David Nicoll – The Hard Bard: Musician, Poet, and Artist
By MJ Moores
IM: So David, tell us how a Scotsman such as yourself found his way to South Africa.
DN: In 1980, I met a very unhappy man at work in Scotland! He told me that he had been in a place called South Africa and told me that you can arrange a Braai (Barbeque) in a month’s time over there and know that it will be sunshine! He also told me that some people had swimming pools in their back gardens! That sparked my imagination, and I hated the Scottish winter weather!
Came here on the 12th of February, 1982. I do not regret the move. It is a beautiful country with amazing people and musicians.
IM: As a poet/musician, your work is seldom solo, and yet much of art is introspective. What is it about the collaborative process that speaks to you as an artist? And could you describe for us what your most inspiring collaborative moment has been to date?
DN: I do perform on my own, but collaborations are magical with the very talented musician friends that I have been blessed to meet. Poetry and music are two sides of the same coin with rhythm, melody, and harmony. They fit together like a hand in a glove. Performing with Steve Newman and Madala Kunene are highlights, as are the collaborations with Mervyn Fuller as MAD: Mervyn and Dave. To view some of my solo work, please look up A Tribute to Nelson Mandela, I Wish at the Broch, and Man and the Whale on YouTube.
IM: What came first, the poet or the musician? And can you describe for us how you have worked toward enriching both sides of your artistry over the years?
DN: The poet came first as a way, initially, to get rid of emotions! I started reciting my poetry at TJ’s Folk Club in Johannesburg, and then met guitarists Ernie Stark, Yvonne Raff, and Claude de Speville and formed the band called Hakuna Matata! It was then that I started playing the African Djembe drums! After moving to Newcastle in KwaZuluNatal and finding that there was no live music there, I started The Newcastle Folk N Culture Club with others, which eventually morphed into a band called US (United Souls). We would perform at many festivals there, putting the poetry on top of the massed Djembe drums, didgeridoos, guitars, mandolins, and even bagpipes. We often had more than twenty musicians on stage.
IM: Tell us a bit about your two books Thoughts and Reflections and POKEs – POetic joKES. What are the most memorable recitations from each?
DN: Thoughts and Reflections is a collection of poetry and short stories from Scotland and Africa, some with full-color photos and matching illustrations. There is included a personal letter from President Nelson Mandela from 1995, after he read the poem called “Peace and Harmony,” which I had sent him.
POKEs POetic joKES is humor in poetry. If you have a sense of humor, you will love this book. It’s good for a laugh. I also have some poems with matching illustrations in this book, as well.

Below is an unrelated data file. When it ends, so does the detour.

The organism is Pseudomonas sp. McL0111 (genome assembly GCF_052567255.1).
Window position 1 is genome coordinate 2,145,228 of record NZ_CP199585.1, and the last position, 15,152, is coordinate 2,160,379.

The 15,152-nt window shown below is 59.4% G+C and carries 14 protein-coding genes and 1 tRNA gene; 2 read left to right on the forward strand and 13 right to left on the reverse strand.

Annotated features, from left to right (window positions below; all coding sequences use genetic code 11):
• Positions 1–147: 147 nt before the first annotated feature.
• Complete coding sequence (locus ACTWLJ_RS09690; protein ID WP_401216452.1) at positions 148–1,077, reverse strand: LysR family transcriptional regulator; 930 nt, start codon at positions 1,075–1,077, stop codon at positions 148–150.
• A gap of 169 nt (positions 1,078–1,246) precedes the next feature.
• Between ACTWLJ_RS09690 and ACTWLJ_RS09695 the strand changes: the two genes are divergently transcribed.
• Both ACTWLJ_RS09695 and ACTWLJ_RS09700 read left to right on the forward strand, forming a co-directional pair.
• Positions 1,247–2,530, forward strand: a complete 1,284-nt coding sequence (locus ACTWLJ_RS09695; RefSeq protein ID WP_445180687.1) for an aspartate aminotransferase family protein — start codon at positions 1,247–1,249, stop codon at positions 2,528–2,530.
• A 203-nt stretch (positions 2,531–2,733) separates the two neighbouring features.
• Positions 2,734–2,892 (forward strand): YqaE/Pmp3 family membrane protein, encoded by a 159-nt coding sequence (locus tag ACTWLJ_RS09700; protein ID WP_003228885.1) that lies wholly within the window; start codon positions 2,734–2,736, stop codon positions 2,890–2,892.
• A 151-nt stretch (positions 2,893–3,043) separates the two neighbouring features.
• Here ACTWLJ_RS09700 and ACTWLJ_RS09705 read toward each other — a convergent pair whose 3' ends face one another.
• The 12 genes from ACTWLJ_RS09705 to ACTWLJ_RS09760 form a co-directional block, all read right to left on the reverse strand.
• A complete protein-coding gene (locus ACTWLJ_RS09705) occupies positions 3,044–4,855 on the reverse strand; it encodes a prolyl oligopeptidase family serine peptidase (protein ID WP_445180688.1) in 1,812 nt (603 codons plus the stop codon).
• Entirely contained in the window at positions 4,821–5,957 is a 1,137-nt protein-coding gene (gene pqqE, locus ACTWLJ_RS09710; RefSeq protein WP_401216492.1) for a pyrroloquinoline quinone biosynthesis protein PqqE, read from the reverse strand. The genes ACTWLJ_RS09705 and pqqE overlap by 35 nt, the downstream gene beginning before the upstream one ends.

IM: Your work is infused with equal amounts of caprice and humility, from your tongue-in-cheek playfulness with poetry like “Instead!,” to the more poignant “Wildlife at the Zoo”. How are you able to find a balance between these two very different sides to your soul?
DN: I care very much about the wildlife on this planet and the mess that Homo Sapiens are making as temporary custodians of it. Everything has been turned into a commodity now and has a monetary value, from elephant ivory, to rhino horns and lion skins! Too many species are being decimated because of greed, and we are disregarding the natural balance of the earth and each animal’s unique part to play in maintaining that balance. This is also happening in the oceans. I write about these things.
On a lighter side, I love to make people laugh, and writing and reciting POKEs POetic joKES is my way of doing that. When I give the book of POKEs to people to read, they are inevitably laughing within a couple of minutes.
IM: As a draftsman (by day) and artist (by night), what advice would you give to someone starting out in their own artistic career—be it music or writing?
DN: Do it! Just do it! Do whatever your soul and spirit inspire you to do and use whatever gifts that you have been blessed with. I can best express this with a poem of mine called “To Achievement!”
Imagination is the key to light the fire as it comes before desire, the seed bursts open many leaves to vent, then starts the process of development, till your flower bursts open revealing your dream as if almost Heaven sent, you have gone from a thought to Achievement!
IM: I’d like to thank you for taking the time to share your insights and artistry with us and I wish you continued success in your artistic endeavors.
DN: Thank you very much for the opportunity to showcase my work. I would also like to thank all the South African musicians that I have had the pleasure of collaborating with. Thanks also to Micheal de Saedeleer for the cover photo for Thoughts and Reflections, taken of the reflection of a canal surface in Manchester, England, and for the illustrations in the book. RIP my friend! Thanks to Jeff Hollbrook for the illustrations in the book of POKEs. Thanks also to Jerry Kuzma of Radio Wicca International, who are shortly going to be airing my work on their station. And a final thanks to Edenrock, Byrdclyffe with Knocking on Heavens Door Studios and www.uniquemusic.co.za for getting my musical work online.
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